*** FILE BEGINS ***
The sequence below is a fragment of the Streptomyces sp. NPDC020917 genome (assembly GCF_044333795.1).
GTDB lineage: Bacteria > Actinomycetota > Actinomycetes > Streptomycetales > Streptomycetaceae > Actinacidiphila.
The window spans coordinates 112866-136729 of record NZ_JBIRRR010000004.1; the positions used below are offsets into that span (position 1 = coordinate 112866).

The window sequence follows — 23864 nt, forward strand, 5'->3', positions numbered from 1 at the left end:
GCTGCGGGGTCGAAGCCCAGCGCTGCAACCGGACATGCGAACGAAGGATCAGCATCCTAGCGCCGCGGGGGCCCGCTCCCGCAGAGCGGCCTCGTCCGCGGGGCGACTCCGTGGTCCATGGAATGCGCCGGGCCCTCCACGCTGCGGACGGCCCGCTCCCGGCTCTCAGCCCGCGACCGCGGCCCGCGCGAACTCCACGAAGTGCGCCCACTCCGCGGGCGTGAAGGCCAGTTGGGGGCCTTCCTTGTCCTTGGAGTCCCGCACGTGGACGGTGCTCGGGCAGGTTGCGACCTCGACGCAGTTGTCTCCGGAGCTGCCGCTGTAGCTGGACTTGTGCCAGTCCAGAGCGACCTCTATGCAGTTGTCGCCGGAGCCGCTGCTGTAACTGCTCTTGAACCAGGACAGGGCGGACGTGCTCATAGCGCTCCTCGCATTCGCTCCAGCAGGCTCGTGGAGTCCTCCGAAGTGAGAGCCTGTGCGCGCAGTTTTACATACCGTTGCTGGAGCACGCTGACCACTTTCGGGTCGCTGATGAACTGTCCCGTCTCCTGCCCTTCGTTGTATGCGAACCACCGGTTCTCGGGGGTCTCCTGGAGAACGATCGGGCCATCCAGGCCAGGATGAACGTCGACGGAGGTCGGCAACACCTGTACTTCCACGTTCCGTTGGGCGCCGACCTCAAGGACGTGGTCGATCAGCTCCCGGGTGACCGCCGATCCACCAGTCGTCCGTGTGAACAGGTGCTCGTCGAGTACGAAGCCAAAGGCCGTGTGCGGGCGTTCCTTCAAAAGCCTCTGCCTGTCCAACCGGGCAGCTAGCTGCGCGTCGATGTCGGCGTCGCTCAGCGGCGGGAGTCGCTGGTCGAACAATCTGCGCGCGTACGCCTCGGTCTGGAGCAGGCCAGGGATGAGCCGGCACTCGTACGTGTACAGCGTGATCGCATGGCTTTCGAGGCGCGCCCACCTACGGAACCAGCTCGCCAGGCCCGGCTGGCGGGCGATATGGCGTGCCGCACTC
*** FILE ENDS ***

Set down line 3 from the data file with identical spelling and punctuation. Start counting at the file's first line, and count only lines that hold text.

The window spans coordinates 112866-136729 of record NZ_JBIRRR010000004.1; the positions used below are offsets into that span (position 1 = coordinate 112866).